New Year, New Colors—Dunkin’ Brands 2018 Announcement

A Sweet Way to Start the New Year

Donut you know the big news? In case not, here’s the scoop—Dunkin’ Brands replaced artificial dyes with natural color alternatives in all of their donuts! This shouldn’t be a surprise, since they committed to removing artificial colors in early 2017, and previously removed titanium dioxide from their products back in 2015. While the decision to drop TiO2 was largely risk-mitigative in response to shareholder concerns, today’s move to color from botanical sources in their donuts appears to be consumer driven and part of a larger initiative tied to “Menu Innovation” in their U.S. growth strategy.


Natural ingredients like colors will certainly differentiate the brand and give them a competitive advantage in attracting customers. Company shareholders also seem enthusiastic about the potential return on further investment into menu innovation.

Maintaining Consumer Expectation with a Natural Conversion

Tony Weisman, Chief Marketing Officer of Dunkin’ Donuts U.S., said in their January 3rd press release:

“After years of research and development, we are thrilled to be taking such a big step in providing guests with simpler ingredients while still delivering the delicious taste and vivid colors expected with our donuts.”

Given our data on the positive influence of natural color vibrancy on purchase intent, it isn’t surprising to see Weisman talking about the brand’s commitment to consumer expectation and delight. Color is an important attribute in baked goods, and when you’re a category leader in the Quick Service Retail (QSR) space, it should not be glazed over. Dunkin’ Brands clearly stressed the significance of color in their products. Weisman’s comment that “customers will be hard pressed to see the color difference in the new donuts” highlights their commitment to get it right. His statement confirms what we believe to be key for a successful conversion to natural color— no compromise. Visual consistency is important for food and beverage brands, especially since consumers first eat with their eyes and use color to construct taste and quality perception.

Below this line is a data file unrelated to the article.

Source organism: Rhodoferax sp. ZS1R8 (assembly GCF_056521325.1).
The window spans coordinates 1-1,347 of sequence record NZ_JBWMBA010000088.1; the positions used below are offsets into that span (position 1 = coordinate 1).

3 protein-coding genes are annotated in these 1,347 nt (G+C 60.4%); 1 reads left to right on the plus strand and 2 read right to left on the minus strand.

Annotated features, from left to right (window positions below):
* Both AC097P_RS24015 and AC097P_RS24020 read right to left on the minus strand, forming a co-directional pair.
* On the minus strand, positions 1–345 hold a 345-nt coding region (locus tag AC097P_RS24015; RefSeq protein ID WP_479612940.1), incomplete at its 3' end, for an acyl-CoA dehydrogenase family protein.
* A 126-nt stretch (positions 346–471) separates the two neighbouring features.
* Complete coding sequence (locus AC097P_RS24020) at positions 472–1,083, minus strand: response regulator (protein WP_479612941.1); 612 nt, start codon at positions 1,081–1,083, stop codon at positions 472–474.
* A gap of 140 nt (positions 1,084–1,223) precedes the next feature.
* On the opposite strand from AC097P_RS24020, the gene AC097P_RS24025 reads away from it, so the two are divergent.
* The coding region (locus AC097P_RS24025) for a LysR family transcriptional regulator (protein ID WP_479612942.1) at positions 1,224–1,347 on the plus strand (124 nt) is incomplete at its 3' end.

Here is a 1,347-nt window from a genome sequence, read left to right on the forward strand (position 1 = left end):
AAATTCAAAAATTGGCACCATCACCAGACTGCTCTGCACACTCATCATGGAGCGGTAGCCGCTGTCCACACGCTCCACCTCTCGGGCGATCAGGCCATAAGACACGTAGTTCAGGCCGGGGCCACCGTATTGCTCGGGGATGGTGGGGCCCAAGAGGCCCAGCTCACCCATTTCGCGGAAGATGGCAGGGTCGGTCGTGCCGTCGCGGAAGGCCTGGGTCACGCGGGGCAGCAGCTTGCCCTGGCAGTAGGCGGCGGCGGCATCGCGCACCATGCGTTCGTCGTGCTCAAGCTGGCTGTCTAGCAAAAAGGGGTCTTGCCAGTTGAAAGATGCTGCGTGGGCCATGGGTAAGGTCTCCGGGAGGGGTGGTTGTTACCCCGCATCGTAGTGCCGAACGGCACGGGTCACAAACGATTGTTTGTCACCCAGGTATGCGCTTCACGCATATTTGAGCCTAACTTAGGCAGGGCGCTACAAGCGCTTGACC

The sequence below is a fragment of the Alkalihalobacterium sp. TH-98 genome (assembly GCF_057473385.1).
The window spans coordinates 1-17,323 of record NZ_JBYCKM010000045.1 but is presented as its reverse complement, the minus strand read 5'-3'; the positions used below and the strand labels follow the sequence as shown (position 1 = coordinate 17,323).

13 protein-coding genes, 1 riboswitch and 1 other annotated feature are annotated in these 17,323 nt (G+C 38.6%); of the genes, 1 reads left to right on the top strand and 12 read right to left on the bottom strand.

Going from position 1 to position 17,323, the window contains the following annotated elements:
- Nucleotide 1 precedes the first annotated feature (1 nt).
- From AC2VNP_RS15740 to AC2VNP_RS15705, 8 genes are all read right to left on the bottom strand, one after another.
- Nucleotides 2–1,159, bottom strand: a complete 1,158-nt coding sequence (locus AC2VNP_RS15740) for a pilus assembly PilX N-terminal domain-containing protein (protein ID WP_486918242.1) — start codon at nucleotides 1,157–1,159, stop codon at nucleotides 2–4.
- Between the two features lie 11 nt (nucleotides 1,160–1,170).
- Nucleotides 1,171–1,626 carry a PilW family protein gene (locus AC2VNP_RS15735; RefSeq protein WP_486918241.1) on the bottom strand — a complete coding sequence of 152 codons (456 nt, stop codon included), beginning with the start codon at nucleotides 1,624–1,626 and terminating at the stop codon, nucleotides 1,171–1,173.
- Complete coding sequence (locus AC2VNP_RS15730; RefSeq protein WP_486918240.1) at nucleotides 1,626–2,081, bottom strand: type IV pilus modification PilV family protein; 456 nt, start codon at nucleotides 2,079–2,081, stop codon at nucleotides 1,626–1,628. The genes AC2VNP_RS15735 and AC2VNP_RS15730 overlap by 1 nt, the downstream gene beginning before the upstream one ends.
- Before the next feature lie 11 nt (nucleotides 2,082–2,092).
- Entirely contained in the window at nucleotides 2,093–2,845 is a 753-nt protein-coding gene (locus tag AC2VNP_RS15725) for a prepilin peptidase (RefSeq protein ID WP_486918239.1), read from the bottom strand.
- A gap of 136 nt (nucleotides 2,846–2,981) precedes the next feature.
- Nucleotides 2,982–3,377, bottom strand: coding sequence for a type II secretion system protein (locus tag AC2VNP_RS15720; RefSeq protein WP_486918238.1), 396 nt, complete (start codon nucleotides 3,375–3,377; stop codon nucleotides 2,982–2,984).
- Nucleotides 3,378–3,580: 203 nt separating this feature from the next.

In fact, color is positively correlated to buying behavior. The results of Sensient’s large scale consumer research study indicated purchase intent scores grew by about 5% merely by increasing color vibrancy.


For a company like Dunkin’ Donuts, who sells around three billion donuts a year, this could mean millions of dollars based on color alone. Consumers already seem to be more driven to purchase their donuts based solely on the conversion to natural color. After Dunkin’ Brand’s announcement, we polled consumers to get a better feel on their response. The outcome appears very positive and could make other donut retailers ‘jelly’.


It might strike some people as surprising to see that some of the more notable natural color conversions of late are coming from brands in the sweet baked goods arena, as it is not a category that most associate with ‘better-for-you’ options. However, it really shouldn’t be too shocking – consumer research shows that even in the indulgent sweet treat categories, consumers want cleaner ingredients. Additionally, conversions in the food industry are going well for brands who are able to deliver on the visual expectation and color vibrancy that consumers want.


Last pun for the day—if you or any of your colleagues are in a jam with natural color conversion or would like to begin trial work with any natural food coloring, donut worry, our team of experts is here to help!

Request free samples here or a meeting with our color experts.

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